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Gauss Test for Convergence

  1. Oct 5, 2011 #1
    1. The problem statement, all variables and given/known data

    I just got done proving Gauss' test, which is given in the book as:

    If there is an [itex]N\ge 1[/itex], an [itex]s>1[/itex], and an [itex]M>0[/itex] such that
    [tex]\frac{a_{n+1}}{a_n}=1 - \frac{A}{n} + \frac{f(n)}{n^s}[/tex]
    where [itex]|f(n)|\le M[/itex] for all n, then [itex]\sum a_n[/itex] converges if [itex]A>1[/itex] and diverges if [itex]A \le 1[/itex].

    This is equivalent to the many other forms I have found on the web. The next question asks to use this test to prove that the series

    [tex]\sum_{n=1} ^{\infty} \left( \frac{1 \cdot 3 \cdot 5 \cdot \cdot \cdot (2n-1)}{2 \cdot 4 \cdot 6 \cdot \cdot \cdot (2n)} \right)^k[/tex]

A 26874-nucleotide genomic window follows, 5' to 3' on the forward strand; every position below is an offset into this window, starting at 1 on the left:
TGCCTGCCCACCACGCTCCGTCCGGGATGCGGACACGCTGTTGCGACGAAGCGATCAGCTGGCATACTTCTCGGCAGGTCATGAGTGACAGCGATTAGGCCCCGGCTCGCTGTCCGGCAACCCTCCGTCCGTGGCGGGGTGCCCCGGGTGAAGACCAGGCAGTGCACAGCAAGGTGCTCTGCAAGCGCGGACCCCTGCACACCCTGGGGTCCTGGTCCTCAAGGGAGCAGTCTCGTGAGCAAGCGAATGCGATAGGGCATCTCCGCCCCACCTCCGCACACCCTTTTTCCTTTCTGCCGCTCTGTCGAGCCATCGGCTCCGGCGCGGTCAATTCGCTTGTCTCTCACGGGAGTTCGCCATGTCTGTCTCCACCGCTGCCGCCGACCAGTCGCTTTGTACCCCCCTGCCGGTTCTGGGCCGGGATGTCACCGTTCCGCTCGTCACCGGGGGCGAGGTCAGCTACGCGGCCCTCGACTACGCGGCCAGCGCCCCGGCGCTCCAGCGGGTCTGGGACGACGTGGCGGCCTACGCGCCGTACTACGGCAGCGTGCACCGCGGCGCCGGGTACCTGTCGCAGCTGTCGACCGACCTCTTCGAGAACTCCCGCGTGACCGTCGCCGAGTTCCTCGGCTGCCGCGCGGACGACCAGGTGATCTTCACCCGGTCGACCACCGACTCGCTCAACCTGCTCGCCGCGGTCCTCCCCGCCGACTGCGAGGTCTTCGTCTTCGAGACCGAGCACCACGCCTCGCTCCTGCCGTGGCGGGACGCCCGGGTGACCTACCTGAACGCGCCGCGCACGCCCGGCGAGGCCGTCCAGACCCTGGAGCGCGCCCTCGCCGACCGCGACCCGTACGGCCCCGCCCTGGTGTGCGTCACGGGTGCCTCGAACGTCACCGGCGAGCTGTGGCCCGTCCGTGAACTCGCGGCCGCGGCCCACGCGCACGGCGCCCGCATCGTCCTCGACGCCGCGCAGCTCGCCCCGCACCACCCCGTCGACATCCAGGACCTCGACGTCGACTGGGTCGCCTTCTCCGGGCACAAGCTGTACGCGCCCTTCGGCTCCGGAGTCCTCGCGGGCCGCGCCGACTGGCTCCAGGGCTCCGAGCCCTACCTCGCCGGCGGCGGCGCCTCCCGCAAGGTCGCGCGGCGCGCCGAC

converges if [itex]k>2[/itex] and diverges if [itex]k \le 2[/itex] using Gauss' test.



    2. Relevant equations



    3. The attempt at a solution


    OK, so much for the preamble. Here's my attempt:

    [tex]\frac{a_{n+1}}{a_n} = \left ( \frac {2n+1}{2n+2} \right ) ^ k[/tex]

    And that's it... I don't know how to put this into a form which corresponds in general to the form required for Gauss' test. I saw a similar problem online solved with the use of the fact that [itex]\left (\frac{n}{n+1} \right)^k \approx 1 - \frac{k}{n}[/itex] for large n, but the book has not covered anything like that (it introduced the ~ symbol, but not [itex]\approx[/itex]).
     
  2. jcsd
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